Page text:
Blood Brotherhoods

Blood Brotherhoods

A History of Italy's Three Mafias

eBook - 2014
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"In Blood Brotherhoods John Dickie examines the myths surrounding the three largest and most violent mafia groups in Italy--the Camorra, Cosa Nostra, and 'ndrangheta--divulging the secrets, histories and documents of the real stories behind the Honored Society's most brutal crimes. Each of these brotherhoods has its own methods, its own dark rituals, its own style of ferocity and corruption. Yet violence is only the beginning. The mafias have corrupted Italy's institutions, drastically curtailed the life-chances of its citizens, evaded justice, and set up their own self-interested meddling as an alternative to the courts. The staggering reach of organized crime in Italy hangs over a nation racked by debt, political paralysis, and widespread corruption. The largest mafia factions control much of Europe's wholesale cocaine trade and about three percent of Italy's total GDP"-- Provided by publisher.
"Through a riveting narrative both disturbing and disturbingly relevant to the present, Blood Brotherhoods shines a new light on the development of organized crime in Italy. Dickie draws on research that has never been seen before to examine the myths surrounding the three largest and most violent mafia groups--divulging the secrets, intrigues, histories and documents of the real stories behind the Honored Society's most brutal crimes. Cosa Nostra, the Sicilian mafia made infamous to Americans by television shows like The Sopranos and classic films like The Godfather is not the only dangerous criminal fraternity active in Italy. The country hosts two other major mafias: the Camorra from Naples and the 'ndrangheta, the Mafia from the poor and isolated region of Calabria that has now risen to become the most powerful mob group active today. Each of these brotherhoods has its own methods, its own dark rituals, its own style of ferocity and corruption. Yet violence is only the beginning. The mafias have corrupted Italy's institutions, drastically curtailed the life-chances of its citizens, evaded justice, and set up their own self-interested meddling as an alternative to the courts. The staggering reach of organized crime in Italy hangs over a nation racked by debt, political paralysis, and widespread corruption. The largest mafia factions control much of Europe's wholesale cocaine trade and about three percent of Italy's total GDP. These are not solitary or static criminal organisms, nor are the Mafiosi that comprise them primitive gangsters. Sicily might have given the world the term 'mafia,' but the history of organized crime in Italy is as much about Italy's weakness as it is about the mafia's strength. Italy itself is revealed to be a criminal ecosystem and a key player, in its own right, within the bowels of the Honored Society. Blood Brotherhoods is a book of breathtaking ambition. It blends archival detective work, passionate narrative, and shrewd analysis to bring Italy's unique criminal underworld, and the three terrifying criminal brotherhoods that have evolved within it, to life on the page. "-- Provided by publisher.
Publisher: New York :, PublicAffairs,, 2014
Edition: First edition
ISBN: 9781610394284
1610394283
Call Number: EBOOK OVERDRIVE
Characteristics: 1 online resource (xlv, 748 pages) : illustrations, maps

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VaughanPLKarenL Mar 12, 2017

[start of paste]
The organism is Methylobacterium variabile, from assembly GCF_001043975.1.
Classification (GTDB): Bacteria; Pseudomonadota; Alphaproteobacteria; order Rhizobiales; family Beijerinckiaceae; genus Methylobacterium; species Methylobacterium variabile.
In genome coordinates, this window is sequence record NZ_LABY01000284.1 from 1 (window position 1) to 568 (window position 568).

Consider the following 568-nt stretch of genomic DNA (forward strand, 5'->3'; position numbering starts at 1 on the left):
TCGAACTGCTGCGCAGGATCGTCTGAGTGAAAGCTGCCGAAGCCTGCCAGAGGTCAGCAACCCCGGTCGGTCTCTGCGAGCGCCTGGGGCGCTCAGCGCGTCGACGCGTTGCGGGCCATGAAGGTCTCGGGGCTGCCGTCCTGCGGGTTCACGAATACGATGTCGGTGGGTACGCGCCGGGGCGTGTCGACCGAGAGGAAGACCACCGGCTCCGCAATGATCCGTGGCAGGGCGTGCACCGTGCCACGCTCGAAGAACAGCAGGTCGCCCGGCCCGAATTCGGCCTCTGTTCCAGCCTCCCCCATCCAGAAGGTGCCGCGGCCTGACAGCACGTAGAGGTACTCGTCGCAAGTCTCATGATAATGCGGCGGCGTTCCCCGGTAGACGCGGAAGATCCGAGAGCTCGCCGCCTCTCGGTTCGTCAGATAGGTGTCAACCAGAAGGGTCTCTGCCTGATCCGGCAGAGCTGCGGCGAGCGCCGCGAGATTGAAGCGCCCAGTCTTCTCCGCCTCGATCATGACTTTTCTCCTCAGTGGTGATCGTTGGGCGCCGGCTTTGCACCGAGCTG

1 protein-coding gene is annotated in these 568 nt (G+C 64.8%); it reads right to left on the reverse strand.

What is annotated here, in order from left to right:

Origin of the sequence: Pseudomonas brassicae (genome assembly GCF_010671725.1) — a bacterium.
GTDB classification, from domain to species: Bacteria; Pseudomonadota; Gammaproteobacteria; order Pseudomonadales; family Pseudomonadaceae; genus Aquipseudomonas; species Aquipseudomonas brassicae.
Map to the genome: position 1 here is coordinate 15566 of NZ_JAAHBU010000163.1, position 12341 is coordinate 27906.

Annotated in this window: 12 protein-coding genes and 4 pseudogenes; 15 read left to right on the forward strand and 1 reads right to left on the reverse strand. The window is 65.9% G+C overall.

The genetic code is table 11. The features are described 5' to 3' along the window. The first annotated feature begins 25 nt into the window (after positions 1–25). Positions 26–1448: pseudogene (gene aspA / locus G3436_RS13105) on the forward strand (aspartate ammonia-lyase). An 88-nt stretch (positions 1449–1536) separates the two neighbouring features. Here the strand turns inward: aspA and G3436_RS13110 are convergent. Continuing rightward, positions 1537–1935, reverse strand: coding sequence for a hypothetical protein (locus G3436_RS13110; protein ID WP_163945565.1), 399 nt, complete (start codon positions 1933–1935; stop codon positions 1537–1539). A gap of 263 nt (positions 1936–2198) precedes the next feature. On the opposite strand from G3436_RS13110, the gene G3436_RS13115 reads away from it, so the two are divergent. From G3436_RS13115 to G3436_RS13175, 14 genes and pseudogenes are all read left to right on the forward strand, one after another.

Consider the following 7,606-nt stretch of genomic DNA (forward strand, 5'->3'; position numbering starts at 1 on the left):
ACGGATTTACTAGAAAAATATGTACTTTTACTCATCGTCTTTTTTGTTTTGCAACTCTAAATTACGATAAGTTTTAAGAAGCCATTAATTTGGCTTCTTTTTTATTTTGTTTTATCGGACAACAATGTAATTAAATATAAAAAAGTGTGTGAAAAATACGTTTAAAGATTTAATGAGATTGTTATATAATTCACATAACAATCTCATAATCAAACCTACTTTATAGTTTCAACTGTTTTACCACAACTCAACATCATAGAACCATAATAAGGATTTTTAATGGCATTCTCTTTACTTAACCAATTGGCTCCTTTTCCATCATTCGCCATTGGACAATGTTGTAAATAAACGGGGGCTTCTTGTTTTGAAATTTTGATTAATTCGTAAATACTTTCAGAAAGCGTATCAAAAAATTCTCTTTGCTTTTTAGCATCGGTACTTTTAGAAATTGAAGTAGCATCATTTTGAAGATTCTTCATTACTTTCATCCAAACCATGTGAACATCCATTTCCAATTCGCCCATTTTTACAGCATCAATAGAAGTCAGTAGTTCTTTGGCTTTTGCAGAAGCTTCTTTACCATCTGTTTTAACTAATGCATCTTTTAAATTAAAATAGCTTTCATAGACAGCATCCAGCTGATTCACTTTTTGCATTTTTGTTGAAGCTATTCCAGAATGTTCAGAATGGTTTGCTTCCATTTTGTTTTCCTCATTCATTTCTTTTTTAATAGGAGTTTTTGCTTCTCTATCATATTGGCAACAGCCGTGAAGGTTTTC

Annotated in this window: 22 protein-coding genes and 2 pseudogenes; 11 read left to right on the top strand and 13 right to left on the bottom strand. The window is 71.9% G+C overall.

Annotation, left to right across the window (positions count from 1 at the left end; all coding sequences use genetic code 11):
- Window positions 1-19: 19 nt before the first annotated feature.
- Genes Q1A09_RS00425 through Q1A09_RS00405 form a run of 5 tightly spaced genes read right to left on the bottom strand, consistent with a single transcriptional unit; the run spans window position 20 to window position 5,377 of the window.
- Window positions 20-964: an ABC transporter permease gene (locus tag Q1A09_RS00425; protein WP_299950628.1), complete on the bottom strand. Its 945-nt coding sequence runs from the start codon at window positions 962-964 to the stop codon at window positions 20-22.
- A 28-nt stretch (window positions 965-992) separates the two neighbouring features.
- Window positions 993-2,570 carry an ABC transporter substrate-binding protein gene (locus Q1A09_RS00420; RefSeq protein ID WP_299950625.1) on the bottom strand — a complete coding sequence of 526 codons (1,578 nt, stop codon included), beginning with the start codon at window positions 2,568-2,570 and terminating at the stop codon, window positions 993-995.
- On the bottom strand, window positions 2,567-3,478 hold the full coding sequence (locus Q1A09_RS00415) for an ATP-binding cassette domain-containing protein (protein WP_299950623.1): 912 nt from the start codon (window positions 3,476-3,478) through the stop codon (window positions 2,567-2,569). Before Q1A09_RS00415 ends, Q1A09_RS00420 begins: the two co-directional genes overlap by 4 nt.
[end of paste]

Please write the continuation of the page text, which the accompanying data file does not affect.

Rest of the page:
It’s incredible how long the Sicilian Mafia was able to get by, claiming its own nonexistence, as well as how the ‘ndrangheta are apparently not yet recognized as a criminal organization as such at the time Dickie was writing Blood Brotherhoods (the timelines stretch into over a hundred years since the inception of both organizations, which is mind-boggling). Of course, this is and was made possible by the links between the different mafias of Italy and the state, both in terms of the government as well as its people, through intimidation and give-and-take cooperation that exchanges favours and money both. The constant waffling of the Italian government also contributed a great deal to the mafias’ flourishing, as the more powerful and influential the mafias got (and get) – the more ingrained they become in the societal fabric – the harder it becomes to purge the state of them. Dickie intertwines the histories of the three mafias that have dominated Italian soil such that we are able to see how these organizations did not, and do not, exist independently of each other, rather learning from each other’s mistakes and adapting to (or failing to adapt to) new challenges; the mafias are not static entities, existing rather like organisms adapting to their environments.
I would really like to see how the mafias of Italy have also interacted with other criminal organizations around the world (in other worlds, an expansion of this book’s subject matter from Italian mafias to all the main criminal organizations that have originated – or continue to originate from – other countries worldwide), and how becoming linked to these other countries’ syndicates has influenced each of the parties involved!

VaughanPLDaniel Dec 22, 2016

What I was most surprised to discover, in the early chapters of this book, was the ways in which origins of the various criminal fraternities in southern Italy, known collectively abroad as the "mafia," coincided with the origin of the Italian state during the late 19th century. To achieve their goal of a unified Italian state, Italian politicians struck secret deals with members of the top of the criminal food chain in the crime and poverty-ridden south, establishing a criminal-state partnership, which, some would argue, exists to this day. The history of the Italian mafia is the history of the Italian state .

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